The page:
I co-founded the BDS movement. Why was I denied entry to the US?

With this denial of entry, Israel appears to have once again enlisted the Trump administration to do its bidding


“Palestinians are now helplessly anticipating a far-right Israeli tsunami that will wipe out whatever rights we have left.” (Photograph: Nasser Nasser/AP)

Omar Barghouti, The Guardian, 16 Apr 2019

Last Wednesday, as I was preparing to depart for the United States for a series of speaking engagements, I was abruptly stopped and prevented from boarding my flight at Ben Gurion airport. The US consulate informed the airline staff that US immigration has banned me from entering the country, despite having a valid visa, without providing a reason.

Given my regular, unhindered travel to the US for years, this ban seems to be an ideologically and politically motivated measure that fits in with Israel’s escalating repression against human rights defenders. Israel’s far-right regime is not merely continuing its decades-old system of military occupation, apartheid and ethnic cleansing against Palestinians, it is increasingly outsourcing its anti-democratic tactics to the US.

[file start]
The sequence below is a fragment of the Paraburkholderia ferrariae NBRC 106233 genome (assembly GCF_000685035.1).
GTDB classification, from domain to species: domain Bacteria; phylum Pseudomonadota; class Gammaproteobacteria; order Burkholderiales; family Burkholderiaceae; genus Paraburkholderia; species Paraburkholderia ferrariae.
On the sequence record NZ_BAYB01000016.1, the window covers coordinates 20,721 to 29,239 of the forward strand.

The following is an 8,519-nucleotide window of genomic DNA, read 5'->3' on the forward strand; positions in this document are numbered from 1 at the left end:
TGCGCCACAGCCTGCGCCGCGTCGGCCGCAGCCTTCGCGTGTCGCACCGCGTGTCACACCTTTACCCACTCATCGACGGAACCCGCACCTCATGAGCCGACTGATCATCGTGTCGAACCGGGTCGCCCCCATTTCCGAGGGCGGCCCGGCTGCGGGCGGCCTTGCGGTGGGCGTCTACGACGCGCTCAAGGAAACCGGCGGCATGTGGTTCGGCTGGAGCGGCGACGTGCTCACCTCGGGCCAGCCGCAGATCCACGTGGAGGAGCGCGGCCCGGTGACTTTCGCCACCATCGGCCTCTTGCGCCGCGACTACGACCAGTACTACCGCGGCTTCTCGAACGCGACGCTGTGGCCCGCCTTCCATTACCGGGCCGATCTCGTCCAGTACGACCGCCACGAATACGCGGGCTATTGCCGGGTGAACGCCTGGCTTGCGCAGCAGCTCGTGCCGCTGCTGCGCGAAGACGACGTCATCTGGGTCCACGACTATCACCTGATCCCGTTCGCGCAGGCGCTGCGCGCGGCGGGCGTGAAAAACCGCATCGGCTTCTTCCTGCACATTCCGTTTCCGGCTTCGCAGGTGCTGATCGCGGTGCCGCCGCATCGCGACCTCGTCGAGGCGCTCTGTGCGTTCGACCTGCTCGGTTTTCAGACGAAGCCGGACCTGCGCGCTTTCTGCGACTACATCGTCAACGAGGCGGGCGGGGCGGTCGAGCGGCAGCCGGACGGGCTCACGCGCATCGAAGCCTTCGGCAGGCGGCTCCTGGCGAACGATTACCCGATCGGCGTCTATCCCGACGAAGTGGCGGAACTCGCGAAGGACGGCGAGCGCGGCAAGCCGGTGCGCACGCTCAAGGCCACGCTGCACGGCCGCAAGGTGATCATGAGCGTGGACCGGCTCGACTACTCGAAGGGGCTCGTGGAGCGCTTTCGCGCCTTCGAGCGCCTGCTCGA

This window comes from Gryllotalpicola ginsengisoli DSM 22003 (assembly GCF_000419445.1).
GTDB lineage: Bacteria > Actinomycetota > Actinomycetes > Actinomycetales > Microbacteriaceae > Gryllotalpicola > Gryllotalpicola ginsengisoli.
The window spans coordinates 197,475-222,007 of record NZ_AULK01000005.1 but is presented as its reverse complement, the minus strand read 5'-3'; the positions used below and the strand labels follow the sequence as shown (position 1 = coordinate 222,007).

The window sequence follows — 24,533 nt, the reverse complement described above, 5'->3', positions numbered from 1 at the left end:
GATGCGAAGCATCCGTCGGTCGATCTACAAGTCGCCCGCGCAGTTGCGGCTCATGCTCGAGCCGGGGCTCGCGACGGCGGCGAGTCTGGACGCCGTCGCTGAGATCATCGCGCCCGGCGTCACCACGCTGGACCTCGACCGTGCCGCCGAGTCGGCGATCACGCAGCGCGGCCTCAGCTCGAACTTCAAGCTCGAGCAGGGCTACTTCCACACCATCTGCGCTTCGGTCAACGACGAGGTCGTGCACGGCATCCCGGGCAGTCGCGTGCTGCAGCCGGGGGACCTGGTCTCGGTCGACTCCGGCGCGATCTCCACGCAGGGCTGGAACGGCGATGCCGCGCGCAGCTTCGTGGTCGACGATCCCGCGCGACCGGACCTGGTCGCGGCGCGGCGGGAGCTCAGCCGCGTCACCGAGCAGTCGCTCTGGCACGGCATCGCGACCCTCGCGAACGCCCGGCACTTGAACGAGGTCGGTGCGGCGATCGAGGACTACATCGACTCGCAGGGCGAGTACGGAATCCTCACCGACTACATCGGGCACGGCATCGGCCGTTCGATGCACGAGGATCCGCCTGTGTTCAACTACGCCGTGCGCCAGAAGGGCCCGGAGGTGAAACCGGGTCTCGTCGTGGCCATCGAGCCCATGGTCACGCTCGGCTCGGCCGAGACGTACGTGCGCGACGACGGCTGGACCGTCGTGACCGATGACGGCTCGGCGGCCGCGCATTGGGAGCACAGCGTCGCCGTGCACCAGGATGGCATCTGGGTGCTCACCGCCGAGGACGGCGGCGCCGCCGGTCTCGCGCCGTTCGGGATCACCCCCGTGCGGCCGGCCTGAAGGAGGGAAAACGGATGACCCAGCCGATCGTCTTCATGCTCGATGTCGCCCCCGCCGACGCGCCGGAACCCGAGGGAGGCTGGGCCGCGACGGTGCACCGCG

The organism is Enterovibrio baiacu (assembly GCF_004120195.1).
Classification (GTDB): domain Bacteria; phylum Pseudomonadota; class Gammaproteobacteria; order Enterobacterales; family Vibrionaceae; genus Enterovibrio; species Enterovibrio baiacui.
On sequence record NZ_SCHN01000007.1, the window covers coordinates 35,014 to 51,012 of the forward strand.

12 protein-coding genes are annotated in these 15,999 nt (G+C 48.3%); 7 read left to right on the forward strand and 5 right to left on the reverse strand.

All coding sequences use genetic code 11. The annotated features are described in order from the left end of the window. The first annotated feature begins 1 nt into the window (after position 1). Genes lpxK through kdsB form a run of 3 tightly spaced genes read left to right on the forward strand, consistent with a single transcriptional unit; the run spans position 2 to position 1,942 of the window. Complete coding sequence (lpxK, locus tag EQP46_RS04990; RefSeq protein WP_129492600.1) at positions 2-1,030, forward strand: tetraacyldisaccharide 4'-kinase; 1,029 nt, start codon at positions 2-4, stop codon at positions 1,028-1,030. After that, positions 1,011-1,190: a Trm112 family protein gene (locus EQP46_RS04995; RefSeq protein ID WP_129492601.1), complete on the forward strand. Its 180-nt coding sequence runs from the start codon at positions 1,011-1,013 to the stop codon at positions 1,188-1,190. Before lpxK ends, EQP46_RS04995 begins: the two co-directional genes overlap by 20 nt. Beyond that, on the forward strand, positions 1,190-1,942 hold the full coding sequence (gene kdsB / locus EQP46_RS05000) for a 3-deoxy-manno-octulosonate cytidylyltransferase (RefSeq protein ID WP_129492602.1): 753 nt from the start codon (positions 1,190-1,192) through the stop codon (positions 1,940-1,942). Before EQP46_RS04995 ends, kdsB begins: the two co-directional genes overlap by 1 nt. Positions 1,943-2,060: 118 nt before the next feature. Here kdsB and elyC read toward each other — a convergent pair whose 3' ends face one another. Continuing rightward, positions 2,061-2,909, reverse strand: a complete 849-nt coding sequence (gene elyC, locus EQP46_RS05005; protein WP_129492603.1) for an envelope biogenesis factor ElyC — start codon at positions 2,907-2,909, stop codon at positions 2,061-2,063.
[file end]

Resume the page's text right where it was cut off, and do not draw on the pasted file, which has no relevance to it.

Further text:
As a co-founder of the nonviolent Boycott, Divestment and Sanctions (BDS) movement for Palestinian rights, I have been smeared by the Israeli government and banned from travel repeatedly, including in 2018 when I was prevented from going to Jordan to accompany my late mother during cancer surgery. Israel’s intelligence minister threatened me with “targeted civil elimination”, drawing condemnation from Amnesty International. Their de facto and “arbitrary travel ban” against me was recently lifted for three months after Amnesty International’s pressure.

On this US trip, I was scheduled to meet with policymakers and journalists and to address the critical need for cutting US complicity in Israel’s grave violations of Palestinian rights before audiences at New York University, Harvard, a black community bookstore in Philadelphia and the Tzedek Chicago synagogue. Afterwards, I was going to attend my daughter’s wedding in Houston.

I have decided not to miss any of my speaking engagements, joining via video in the middle of my nights, but I cannot possibly compensate the personal loss of missing my daughter’s wedding. I am hurt, but I am far from deterred.

Since Trump took office, he has repeatedly signaled his deep bias in favor of Israel. His Middle East team, Jared Kushner, Jason Greenblatt and David Friedman, with their fervent support for Israel’s illegal settlements and other crimes, must be the most dishonest broker in the history of US “peacemaking”. He has recognized Israeli sovereignty over Jerusalem and the Syrian Golan Heights in violation of international law and more than seven decades of official US policy.